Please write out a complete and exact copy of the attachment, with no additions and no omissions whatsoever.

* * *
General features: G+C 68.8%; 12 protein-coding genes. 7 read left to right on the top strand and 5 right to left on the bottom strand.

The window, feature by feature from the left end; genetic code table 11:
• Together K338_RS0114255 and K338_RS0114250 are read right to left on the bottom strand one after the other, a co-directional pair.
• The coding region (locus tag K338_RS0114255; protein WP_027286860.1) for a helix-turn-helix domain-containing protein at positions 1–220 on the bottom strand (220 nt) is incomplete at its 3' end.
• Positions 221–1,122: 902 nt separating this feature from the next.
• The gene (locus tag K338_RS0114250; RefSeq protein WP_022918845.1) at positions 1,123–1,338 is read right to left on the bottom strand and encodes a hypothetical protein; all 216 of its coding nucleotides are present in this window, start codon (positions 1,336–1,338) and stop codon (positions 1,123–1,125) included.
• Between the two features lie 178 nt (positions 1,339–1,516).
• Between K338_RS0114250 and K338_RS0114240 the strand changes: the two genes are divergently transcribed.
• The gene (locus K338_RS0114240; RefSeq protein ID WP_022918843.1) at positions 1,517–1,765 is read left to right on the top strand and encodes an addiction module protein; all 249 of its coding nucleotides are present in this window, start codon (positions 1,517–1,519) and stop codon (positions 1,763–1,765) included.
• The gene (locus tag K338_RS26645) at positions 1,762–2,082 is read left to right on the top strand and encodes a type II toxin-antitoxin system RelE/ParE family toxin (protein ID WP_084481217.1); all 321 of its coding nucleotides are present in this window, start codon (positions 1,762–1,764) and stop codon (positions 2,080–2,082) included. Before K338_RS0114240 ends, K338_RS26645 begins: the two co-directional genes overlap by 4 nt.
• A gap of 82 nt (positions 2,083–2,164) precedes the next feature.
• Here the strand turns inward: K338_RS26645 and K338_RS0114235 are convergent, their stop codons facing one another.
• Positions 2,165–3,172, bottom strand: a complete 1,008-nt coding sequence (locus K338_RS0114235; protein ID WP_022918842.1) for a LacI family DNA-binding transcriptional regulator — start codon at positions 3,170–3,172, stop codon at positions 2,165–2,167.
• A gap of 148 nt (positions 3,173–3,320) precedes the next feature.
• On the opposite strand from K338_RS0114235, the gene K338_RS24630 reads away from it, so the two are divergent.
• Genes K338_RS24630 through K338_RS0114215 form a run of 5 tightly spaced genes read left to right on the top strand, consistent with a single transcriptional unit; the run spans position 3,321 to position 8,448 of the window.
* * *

General features: G+C 68.8%; 12 protein-coding genes. 7 read left to right on the top strand and 5 right to left on the bottom strand.

The window, feature by feature from the left end; genetic code table 11:
• Together K338_RS0114255 and K338_RS0114250 are read right to left on the bottom strand one after the other, a co-directional pair.
• The coding region (locus tag K338_RS0114255; protein WP_027286860.1) for a helix-turn-helix domain-containing protein at positions 1–220 on the bottom strand (220 nt) is incomplete at its 3' end.
• Positions 221–1,122: 902 nt separating this feature from the next.
• The gene (locus tag K338_RS0114250; RefSeq protein WP_022918845.1) at positions 1,123–1,338 is read right to left on the bottom strand and encodes a hypothetical protein; all 216 of its coding nucleotides are present in this window, start codon (positions 1,336–1,338) and stop codon (positions 1,123–1,125) included.
• Between the two features lie 178 nt (positions 1,339–1,516).
• Between K338_RS0114250 and K338_RS0114240 the strand changes: the two genes are divergently transcribed.
• The gene (locus K338_RS0114240; RefSeq protein ID WP_022918843.1) at positions 1,517–1,765 is read left to right on the top strand and encodes an addiction module protein; all 249 of its coding nucleotides are present in this window, start codon (positions 1,517–1,519) and stop codon (positions 1,763–1,765) included.
• The gene (locus tag K338_RS26645) at positions 1,762–2,082 is read left to right on the top strand and encodes a type II toxin-antitoxin system RelE/ParE family toxin (protein ID WP_084481217.1); all 321 of its coding nucleotides are present in this window, start codon (positions 1,762–1,764) and stop codon (positions 2,080–2,082) included. Before K338_RS0114240 ends, K338_RS26645 begins: the two co-directional genes overlap by 4 nt.
• A gap of 82 nt (positions 2,083–2,164) precedes the next feature.
• Here the strand turns inward: K338_RS26645 and K338_RS0114235 are convergent, their stop codons facing one another.
• Positions 2,165–3,172, bottom strand: a complete 1,008-nt coding sequence (locus K338_RS0114235; protein ID WP_022918842.1) for a LacI family DNA-binding transcriptional regulator — start codon at positions 3,170–3,172, stop codon at positions 2,165–2,167.
• A gap of 148 nt (positions 3,173–3,320) precedes the next feature.
• On the opposite strand from K338_RS0114235, the gene K338_RS24630 reads away from it, so the two are divergent.
• Genes K338_RS24630 through K338_RS0114215 form a run of 5 tightly spaced genes read left to right on the top strand, consistent with a single transcriptional unit; the run spans position 3,321 to position 8,448 of the window.